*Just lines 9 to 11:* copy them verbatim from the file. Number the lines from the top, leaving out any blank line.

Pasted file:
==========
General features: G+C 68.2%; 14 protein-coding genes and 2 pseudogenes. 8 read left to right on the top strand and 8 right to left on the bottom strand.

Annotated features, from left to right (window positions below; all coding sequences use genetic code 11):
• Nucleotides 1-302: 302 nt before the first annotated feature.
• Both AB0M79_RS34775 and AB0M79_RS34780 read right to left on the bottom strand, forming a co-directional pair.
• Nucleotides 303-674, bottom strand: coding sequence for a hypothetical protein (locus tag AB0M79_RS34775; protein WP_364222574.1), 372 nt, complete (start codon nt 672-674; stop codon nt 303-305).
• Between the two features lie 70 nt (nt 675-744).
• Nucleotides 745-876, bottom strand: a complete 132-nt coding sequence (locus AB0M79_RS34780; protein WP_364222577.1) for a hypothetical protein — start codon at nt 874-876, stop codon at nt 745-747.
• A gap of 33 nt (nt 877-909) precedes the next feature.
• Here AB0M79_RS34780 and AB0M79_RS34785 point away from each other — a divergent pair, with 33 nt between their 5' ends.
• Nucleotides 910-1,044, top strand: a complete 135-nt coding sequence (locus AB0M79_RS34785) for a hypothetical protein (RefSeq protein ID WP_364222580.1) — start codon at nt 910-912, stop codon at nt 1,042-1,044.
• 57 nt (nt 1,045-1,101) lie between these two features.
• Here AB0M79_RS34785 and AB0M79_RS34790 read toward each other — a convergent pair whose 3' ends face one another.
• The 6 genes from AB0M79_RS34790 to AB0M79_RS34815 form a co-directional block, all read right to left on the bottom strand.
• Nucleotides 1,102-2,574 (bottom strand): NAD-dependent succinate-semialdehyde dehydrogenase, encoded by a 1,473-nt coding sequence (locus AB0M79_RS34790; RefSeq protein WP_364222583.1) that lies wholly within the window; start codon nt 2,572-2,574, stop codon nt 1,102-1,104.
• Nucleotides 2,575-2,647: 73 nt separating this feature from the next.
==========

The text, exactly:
• Here AB0M79_RS34780 and AB0M79_RS34785 point away from each other — a divergent pair, with 33 nt between their 5' ends.
• Nucleotides 910-1,044, top strand: a complete 135-nt coding sequence (locus AB0M79_RS34785) for a hypothetical protein (RefSeq protein ID WP_364222580.1) — start codon at nt 910-912, stop codon at nt 1,042-1,044.
• 57 nt (nt 1,045-1,101) lie between these two features.